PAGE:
Part one of this series of blogs will focus on Google reviews and OYO. Later parts will investigate how false reviews could impact a company’s fortunes as-well-as look closer at the requirements and obligations of the mom and pop motels to OYO.
I hope you enjoy and find the information useful in making your travel and overnight accommodation plans.
What is OYO?
According to OYO website, OYO Rooms is the world’s fastest-growing hotel chain, in over 800 cities with 23,000 exclusive hotels, and 330,000 exclusive rooms.
What is the value of a Google review?
To a business, online or brick and mortar, a great deal. According to vendasta.com, 92% of consumers now read online reviews. Searchenginewatch.com writes that 83% of buyers claim they don’t trust advertising. Searchengineland claims that 72% of consumers trust online reviews as much as personal recommendations from real people.
These percentages demonstrate that the consumer really trusts online reviews and will use them in decision making.
To a business the importance is SEO. SEO, search engine optimization, is a free way that businesses can get online traffic. According to rocketdigital.ca, “the quality and quantity of reviews on Google is one of the most important ranking factors for local SEO.” Podium.com describes Google Reviews as, “a big credibility boost without having to spend a dime.” The site also determines that “Google reviews have an impact on Google local search.”
Google reviews are important to a business and to the consumer.
What happens when the Google Reviews are blatantly fake?
The following will examine three locations in the United States. These non-chain hotels only link with be in their association with the OYO Rooms brand. Using fair and unbiased words an attempt will be made to demonstrate to the reader the importance of investigation into Google Reviews.
The first location, Hotel Breckenridge TX Hubbard Creek Lake.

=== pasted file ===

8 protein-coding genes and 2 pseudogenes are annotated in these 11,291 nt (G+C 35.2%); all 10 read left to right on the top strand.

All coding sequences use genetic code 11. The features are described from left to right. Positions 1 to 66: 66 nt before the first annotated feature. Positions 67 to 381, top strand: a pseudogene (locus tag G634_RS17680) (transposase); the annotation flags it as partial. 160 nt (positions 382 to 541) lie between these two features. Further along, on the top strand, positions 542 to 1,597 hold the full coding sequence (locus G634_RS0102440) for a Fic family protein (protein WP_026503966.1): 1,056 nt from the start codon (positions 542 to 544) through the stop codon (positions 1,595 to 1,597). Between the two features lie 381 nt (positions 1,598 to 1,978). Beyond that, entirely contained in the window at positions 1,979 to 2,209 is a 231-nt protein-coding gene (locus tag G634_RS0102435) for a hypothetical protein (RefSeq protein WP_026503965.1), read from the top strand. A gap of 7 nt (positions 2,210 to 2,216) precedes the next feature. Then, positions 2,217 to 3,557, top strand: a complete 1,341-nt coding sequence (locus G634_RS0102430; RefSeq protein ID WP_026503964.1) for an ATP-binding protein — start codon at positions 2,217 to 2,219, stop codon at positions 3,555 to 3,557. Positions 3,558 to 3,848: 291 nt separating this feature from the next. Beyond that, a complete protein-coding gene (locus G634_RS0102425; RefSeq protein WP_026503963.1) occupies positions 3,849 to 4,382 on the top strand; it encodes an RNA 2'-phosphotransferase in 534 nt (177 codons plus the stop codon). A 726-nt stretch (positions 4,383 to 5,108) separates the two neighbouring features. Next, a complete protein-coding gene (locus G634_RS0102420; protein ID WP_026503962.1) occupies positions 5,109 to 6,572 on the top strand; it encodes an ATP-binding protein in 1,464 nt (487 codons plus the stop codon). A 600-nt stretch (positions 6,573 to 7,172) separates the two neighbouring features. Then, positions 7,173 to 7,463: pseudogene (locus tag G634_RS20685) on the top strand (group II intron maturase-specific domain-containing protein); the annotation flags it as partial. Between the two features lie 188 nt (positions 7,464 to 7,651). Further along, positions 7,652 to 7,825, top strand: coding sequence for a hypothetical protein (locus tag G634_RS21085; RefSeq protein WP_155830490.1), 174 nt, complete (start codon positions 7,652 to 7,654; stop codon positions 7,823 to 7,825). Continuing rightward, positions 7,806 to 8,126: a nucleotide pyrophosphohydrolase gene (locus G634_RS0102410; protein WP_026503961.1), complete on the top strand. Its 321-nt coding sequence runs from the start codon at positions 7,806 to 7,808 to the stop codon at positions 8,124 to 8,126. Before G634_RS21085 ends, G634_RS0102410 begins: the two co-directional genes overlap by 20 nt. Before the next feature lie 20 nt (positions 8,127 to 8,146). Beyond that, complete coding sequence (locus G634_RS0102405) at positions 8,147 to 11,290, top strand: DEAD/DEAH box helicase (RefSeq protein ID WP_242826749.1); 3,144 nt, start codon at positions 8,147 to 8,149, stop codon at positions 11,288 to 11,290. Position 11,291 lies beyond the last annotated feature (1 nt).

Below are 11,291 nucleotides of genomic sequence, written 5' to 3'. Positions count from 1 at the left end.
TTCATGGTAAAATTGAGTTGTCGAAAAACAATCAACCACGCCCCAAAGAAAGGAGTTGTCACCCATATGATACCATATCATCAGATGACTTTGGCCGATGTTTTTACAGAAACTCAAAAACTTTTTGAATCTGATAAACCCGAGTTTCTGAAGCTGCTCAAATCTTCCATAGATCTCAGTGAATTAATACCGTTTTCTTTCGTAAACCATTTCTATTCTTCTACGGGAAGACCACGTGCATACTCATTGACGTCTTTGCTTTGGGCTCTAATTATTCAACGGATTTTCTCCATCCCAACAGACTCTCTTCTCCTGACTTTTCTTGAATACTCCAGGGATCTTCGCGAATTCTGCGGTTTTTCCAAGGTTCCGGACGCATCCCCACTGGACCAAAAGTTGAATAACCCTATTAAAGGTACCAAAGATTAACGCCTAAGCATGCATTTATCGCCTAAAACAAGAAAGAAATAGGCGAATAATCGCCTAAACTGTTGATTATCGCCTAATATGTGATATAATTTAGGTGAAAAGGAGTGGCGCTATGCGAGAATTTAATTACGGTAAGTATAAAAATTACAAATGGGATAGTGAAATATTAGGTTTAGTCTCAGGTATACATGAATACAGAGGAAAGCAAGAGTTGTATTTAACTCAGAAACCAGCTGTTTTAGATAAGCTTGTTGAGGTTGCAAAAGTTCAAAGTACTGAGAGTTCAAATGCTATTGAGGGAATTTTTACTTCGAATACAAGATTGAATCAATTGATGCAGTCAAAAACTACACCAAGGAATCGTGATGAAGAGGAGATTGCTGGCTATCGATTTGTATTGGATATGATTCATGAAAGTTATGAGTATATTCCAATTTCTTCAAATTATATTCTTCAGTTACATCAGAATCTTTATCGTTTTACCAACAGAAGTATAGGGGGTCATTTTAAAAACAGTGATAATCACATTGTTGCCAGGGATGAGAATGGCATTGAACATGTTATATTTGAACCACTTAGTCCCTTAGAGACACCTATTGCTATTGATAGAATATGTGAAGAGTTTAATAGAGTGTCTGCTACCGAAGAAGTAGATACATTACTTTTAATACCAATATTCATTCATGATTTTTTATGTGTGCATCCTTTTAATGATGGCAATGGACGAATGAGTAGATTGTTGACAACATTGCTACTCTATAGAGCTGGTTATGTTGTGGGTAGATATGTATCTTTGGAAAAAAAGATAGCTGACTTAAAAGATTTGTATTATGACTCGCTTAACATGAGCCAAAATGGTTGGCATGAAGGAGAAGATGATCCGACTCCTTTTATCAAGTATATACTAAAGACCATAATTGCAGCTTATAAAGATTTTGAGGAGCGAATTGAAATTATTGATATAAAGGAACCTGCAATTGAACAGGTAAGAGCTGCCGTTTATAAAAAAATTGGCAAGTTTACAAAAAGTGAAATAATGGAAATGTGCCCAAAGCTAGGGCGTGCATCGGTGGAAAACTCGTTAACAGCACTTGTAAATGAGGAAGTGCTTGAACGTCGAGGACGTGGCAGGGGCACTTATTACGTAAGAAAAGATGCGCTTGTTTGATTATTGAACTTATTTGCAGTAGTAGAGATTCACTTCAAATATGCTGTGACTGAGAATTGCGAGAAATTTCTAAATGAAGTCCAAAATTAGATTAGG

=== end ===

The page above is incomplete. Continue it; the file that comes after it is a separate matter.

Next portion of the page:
As the screenshot shows, this small mom and pop motel has a 4.6 Google star rating. This rating was compiled from a total of 121 total reviews.
On closer investigation, one will find many discrepancies. The limitations of this blog will allow for only a small sample of the reviews.
The following review praises the location and the reviewer is happy about the proximity to the “Dolby Theatre”.
This is just one of many reviews about the wonderful Dolby Theatre and walk of fame at the Hubbard Creek.
There is not a Dolby Theatre within 150 miles or more of Breckenridge, Texas.
I especially enjoyed Brettly’s review, The best in the United States.
How about Ms. Harry’s delightful review about the tapas bars that surround the property. All due respect to the wonderful people in Breckenridge, Texas, but they probably don’t even know what a tapas bar is.
While the second review is solely the opinion of the traveler, the other reviews are blatant in the irregularities and false information.
The next location will be found using a Google account of a reviewer of the Hubbard Creek Lake. Very strange but each reviewer seems to stay at the same OYO hotels across the county and have the same experience.
Hotel Jackson North I-55
Wow, 4.8 stars based on 105 reviews! That is a great google review.
Let’s see what Ms. Harry, who happened to review Hubbard Creek Lake, has to say about Hotel Jackson North.
So Ms. Harry was pleased again with her stay. What do other online sites think about the Hotel Jackson North I-55?
Taken from TripAdvisor where nine reviews produce a one-star rating for one of Ms. Harry’s favorites.
Well, something does not add up here. Remember the 4.8 stars based on 105 Google reviews?
Ave Oliviave must have been staying at a different Jackson North to receive the following services, or perhaps the Tripadvisor travelers did not have the right connections.
Clearly, one can begin to see the pattern emerging from this information. Again, the purpose of this blog is to allow the reader to make the connections. Let’s look at another property.
The next review is from Honey Bee, a Google account that has eighteen contributions with the majority being OYO Room hotels. A mysterious coincidence is all these OYO reviews from a variety of Google accounts posted one month ago.
Let’s find out how Honey Bee’s stay was at Hotel Valdosta GA Downtown.
May 2019 Google Street view of Hotel Valdosta.
Strange that the Tripadvisor had zero reviews of the hotel.
Hotels.com did offer some reviews.
I wonder if this guest was offered the birthday card and cake like Honey Bee?
What is happening here?
The following are my own thoughts, please don’t allow them to influence.
It seems as though OYO has taken over the Google Reviews and not just exaggerated the positives of the properties but have fabricated the properties amenities and local attractions. Also, one should note that TripAdvisor seems to be taken over with the same type of reviews.
The next part of this blog will investigate the OYO business plan and how OYO is becoming the fastest growing hotel chain in the world.